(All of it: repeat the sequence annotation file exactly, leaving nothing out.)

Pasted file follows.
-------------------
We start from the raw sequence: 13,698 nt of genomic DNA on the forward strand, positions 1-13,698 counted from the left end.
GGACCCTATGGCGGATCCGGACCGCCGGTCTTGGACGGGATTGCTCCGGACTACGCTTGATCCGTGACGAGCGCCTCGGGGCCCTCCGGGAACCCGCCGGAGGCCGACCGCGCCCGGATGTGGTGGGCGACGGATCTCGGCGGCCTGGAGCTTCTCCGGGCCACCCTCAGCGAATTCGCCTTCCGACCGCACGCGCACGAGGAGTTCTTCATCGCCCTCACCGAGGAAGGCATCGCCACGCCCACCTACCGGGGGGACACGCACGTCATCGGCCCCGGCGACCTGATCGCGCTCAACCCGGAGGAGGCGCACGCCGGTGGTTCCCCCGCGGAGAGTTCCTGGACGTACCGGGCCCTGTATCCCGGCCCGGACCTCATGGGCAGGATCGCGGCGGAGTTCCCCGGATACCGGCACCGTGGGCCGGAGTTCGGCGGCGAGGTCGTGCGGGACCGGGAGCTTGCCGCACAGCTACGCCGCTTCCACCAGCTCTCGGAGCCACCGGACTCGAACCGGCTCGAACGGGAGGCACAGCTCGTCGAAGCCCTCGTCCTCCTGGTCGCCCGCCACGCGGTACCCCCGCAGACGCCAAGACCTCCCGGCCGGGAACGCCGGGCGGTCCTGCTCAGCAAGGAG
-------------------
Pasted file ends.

We start from the raw sequence: 13,698 nt of genomic DNA on the forward strand, positions 1-13,698 counted from the left end.
GGACCCTATGGCGGATCCGGACCGCCGGTCTTGGACGGGATTGCTCCGGACTACGCTTGATCCGTGACGAGCGCCTCGGGGCCCTCCGGGAACCCGCCGGAGGCCGACCGCGCCCGGATGTGGTGGGCGACGGATCTCGGCGGCCTGGAGCTTCTCCGGGCCACCCTCAGCGAATTCGCCTTCCGACCGCACGCGCACGAGGAGTTCTTCATCGCCCTCACCGAGGAAGGCATCGCCACGCCCACCTACCGGGGGGACACGCACGTCATCGGCCCCGGCGACCTGATCGCGCTCAACCCGGAGGAGGCGCACGCCGGTGGTTCCCCCGCGGAGAGTTCCTGGACGTACCGGGCCCTGTATCCCGGCCCGGACCTCATGGGCAGGATCGCGGCGGAGTTCCCCGGATACCGGCACCGTGGGCCGGAGTTCGGCGGCGAGGTCGTGCGGGACCGGGAGCTTGCCGCACAGCTACGCCGCTTCCACCAGCTCTCGGAGCCACCGGACTCGAACCGGCTCGAACGGGAGGCACAGCTCGTCGAAGCCCTCGTCCTCCTGGTCGCCCGCCACGCGGTACCCCCGCAGACGCCAAGACCTCCCGGCCGGGAACGCCGGGCGGTCCTGCTCAGCAAGGAG